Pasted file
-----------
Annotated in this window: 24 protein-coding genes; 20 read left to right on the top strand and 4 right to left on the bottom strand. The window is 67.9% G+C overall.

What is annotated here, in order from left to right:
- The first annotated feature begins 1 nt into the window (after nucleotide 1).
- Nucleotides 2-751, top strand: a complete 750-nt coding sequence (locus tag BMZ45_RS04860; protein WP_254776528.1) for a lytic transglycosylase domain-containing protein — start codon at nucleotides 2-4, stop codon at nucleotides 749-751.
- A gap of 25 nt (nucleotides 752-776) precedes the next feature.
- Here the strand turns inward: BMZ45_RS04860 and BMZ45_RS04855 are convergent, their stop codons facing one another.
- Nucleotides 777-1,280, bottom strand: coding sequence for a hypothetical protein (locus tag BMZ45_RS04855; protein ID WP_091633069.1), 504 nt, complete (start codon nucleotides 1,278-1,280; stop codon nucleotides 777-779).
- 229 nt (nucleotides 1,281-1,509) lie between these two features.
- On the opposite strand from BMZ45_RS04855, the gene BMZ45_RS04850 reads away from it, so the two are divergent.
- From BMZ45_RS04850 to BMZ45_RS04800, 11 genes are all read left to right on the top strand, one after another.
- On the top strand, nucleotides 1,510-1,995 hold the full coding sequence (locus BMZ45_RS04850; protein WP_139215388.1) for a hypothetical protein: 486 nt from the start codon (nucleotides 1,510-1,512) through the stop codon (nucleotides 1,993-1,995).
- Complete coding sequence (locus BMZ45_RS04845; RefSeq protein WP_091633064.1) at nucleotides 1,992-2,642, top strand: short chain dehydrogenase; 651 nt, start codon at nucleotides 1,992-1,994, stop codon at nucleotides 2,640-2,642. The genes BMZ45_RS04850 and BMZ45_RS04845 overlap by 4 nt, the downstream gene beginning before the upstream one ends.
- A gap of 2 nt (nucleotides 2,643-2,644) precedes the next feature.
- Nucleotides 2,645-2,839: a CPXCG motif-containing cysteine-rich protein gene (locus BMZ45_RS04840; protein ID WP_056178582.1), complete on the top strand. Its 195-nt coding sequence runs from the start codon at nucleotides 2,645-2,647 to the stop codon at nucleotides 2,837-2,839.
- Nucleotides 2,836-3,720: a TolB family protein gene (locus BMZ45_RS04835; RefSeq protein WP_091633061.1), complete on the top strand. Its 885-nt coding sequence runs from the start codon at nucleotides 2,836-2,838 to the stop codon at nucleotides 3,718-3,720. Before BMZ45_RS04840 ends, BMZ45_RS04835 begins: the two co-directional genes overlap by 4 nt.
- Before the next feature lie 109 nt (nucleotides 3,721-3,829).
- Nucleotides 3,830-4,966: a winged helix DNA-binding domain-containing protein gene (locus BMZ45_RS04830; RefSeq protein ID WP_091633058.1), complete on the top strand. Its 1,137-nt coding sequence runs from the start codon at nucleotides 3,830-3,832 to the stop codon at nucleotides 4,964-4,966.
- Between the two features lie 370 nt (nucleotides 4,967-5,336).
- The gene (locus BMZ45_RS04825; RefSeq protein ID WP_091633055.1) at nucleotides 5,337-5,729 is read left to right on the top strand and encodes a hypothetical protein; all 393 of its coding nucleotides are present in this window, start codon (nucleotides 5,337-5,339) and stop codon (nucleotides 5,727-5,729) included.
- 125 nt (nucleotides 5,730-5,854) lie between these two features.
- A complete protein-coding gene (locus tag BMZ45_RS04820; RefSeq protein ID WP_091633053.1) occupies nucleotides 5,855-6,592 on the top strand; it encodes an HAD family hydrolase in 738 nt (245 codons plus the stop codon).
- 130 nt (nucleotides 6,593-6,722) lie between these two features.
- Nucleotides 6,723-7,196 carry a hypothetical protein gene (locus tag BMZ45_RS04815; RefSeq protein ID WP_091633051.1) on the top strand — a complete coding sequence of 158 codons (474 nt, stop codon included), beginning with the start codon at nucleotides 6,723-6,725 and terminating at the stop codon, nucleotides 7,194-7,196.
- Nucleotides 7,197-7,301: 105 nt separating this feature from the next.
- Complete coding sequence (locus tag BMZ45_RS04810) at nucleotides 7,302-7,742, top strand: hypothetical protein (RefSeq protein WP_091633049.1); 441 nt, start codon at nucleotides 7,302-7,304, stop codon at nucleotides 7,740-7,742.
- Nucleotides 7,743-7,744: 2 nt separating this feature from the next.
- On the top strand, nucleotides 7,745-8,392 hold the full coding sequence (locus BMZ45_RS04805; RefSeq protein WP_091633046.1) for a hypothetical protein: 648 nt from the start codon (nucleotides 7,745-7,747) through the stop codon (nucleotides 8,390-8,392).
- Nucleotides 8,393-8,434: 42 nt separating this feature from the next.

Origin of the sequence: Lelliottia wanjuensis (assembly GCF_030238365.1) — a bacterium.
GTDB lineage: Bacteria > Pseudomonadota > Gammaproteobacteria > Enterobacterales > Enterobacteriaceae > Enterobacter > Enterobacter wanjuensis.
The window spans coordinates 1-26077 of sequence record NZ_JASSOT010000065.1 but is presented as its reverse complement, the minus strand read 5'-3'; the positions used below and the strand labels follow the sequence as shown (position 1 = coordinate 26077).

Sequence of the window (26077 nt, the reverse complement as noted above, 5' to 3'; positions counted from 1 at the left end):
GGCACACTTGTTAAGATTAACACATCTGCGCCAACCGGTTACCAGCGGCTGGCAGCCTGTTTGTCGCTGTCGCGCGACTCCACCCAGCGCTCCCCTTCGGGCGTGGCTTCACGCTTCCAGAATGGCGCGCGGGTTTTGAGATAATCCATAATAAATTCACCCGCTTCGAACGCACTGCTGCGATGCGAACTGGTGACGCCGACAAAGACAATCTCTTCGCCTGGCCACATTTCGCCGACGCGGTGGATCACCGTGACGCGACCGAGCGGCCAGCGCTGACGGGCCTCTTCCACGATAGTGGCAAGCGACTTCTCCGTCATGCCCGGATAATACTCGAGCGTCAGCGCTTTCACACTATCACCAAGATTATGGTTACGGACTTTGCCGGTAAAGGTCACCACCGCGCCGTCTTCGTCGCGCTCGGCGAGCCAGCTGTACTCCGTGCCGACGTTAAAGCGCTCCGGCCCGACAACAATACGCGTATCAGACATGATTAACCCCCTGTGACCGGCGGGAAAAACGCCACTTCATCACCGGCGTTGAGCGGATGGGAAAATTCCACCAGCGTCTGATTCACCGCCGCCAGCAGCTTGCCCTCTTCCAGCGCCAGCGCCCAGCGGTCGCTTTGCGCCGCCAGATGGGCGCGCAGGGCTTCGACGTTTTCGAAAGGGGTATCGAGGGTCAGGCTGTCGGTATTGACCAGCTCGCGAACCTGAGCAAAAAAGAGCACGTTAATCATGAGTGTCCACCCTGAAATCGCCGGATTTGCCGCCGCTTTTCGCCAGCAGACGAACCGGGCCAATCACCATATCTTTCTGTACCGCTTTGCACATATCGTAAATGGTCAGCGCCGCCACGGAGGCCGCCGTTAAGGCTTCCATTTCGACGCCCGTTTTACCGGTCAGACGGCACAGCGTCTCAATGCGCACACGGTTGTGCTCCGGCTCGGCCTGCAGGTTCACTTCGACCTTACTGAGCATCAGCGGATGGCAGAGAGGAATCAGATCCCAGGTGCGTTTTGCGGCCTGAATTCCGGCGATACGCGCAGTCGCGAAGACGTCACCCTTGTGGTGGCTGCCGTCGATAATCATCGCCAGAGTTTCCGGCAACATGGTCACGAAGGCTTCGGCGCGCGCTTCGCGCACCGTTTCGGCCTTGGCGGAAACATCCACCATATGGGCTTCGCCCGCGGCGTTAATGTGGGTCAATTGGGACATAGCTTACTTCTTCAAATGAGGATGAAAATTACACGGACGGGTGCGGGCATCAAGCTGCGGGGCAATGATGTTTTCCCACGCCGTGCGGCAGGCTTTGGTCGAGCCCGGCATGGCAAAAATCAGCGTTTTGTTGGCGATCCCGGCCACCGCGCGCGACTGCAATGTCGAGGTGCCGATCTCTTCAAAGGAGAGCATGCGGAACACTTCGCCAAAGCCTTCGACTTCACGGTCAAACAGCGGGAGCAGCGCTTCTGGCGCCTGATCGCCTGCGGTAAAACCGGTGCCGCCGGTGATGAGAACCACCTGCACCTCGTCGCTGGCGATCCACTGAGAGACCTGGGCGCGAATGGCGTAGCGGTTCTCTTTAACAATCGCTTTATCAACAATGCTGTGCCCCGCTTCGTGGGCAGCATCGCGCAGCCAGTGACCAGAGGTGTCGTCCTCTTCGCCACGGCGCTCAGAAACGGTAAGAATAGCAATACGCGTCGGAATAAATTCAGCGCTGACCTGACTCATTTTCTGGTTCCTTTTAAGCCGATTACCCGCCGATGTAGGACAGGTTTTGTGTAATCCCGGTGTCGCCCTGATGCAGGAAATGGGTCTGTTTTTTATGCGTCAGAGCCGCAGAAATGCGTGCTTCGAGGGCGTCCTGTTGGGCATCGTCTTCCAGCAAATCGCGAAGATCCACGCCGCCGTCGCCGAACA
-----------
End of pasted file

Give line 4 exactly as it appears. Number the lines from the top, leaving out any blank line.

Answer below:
- Nucleotides 2-751, top strand: a complete 750-nt coding sequence (locus tag BMZ45_RS04860; protein WP_254776528.1) for a lytic transglycosylase domain-containing protein — start codon at nucleotides 2-4, stop codon at nucleotides 749-751.